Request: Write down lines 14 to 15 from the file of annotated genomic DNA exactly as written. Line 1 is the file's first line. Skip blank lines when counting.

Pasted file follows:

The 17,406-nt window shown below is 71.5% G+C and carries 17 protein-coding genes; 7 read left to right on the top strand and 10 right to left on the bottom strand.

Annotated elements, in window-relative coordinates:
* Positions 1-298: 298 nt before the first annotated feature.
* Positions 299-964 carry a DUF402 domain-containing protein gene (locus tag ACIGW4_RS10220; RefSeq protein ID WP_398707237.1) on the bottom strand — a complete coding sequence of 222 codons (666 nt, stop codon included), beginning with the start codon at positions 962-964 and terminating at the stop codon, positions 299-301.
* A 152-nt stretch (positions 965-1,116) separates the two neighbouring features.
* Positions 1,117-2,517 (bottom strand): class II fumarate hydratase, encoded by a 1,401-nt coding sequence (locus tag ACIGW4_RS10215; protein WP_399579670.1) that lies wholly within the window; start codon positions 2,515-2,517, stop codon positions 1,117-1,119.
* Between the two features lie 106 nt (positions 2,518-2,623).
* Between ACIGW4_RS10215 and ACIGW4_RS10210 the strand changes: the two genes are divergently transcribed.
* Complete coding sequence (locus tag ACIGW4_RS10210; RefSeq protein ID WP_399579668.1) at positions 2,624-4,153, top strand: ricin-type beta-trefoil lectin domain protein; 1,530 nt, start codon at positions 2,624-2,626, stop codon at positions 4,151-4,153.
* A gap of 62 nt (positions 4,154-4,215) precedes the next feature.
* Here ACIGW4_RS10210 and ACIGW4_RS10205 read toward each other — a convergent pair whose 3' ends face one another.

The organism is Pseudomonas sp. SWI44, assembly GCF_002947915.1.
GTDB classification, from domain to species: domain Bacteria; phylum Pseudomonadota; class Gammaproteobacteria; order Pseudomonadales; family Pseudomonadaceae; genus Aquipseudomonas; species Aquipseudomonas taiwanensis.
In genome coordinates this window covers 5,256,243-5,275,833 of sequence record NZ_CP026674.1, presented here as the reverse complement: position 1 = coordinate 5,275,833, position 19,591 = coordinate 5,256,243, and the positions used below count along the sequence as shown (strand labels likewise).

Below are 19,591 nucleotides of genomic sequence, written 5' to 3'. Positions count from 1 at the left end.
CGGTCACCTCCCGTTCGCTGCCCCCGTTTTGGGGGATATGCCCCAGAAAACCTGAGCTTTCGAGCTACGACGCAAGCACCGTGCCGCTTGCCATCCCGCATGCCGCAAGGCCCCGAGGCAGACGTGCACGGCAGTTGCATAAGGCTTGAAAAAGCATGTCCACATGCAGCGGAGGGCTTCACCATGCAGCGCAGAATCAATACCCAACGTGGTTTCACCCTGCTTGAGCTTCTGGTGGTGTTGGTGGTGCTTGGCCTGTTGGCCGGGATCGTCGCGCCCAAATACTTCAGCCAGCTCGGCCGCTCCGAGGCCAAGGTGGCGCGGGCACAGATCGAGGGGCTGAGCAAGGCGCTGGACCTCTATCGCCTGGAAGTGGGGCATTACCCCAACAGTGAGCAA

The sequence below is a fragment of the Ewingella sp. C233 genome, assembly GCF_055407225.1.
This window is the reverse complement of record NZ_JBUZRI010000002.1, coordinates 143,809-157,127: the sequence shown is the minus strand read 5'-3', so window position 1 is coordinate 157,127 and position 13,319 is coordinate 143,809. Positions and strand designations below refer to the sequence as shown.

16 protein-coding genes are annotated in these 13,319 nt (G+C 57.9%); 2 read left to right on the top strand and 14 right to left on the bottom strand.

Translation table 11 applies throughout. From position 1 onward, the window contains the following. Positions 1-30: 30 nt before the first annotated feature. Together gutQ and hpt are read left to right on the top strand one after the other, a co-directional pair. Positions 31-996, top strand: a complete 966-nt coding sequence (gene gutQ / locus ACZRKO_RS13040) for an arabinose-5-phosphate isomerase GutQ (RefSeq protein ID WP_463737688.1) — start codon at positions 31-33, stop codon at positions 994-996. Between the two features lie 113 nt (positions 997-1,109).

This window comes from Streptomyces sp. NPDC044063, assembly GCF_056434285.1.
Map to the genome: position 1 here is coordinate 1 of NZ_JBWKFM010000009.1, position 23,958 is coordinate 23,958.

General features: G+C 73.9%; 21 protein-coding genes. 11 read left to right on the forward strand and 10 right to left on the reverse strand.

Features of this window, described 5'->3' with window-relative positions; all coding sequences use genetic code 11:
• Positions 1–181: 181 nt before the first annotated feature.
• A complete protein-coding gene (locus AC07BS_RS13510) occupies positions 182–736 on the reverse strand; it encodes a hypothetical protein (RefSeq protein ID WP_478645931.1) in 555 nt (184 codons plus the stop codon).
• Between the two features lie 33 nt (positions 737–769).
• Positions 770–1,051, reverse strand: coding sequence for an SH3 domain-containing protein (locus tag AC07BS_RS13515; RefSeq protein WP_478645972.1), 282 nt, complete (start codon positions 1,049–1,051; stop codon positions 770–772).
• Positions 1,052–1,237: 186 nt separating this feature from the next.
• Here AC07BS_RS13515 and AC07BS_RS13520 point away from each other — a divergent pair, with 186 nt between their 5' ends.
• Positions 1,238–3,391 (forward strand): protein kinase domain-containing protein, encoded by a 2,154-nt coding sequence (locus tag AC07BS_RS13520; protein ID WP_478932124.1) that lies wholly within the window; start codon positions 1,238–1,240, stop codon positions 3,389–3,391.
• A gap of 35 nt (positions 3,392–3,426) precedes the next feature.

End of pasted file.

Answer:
In genome coordinates this window covers 5,256,243-5,275,833 of sequence record NZ_CP026674.1, presented here as the reverse complement: position 1 = coordinate 5,275,833, position 19,591 = coordinate 5,256,243, and the positions used below count along the sequence as shown (strand labels likewise).

Below are 19,591 nucleotides of genomic sequence, written 5' to 3'. Positions count from 1 at the left end.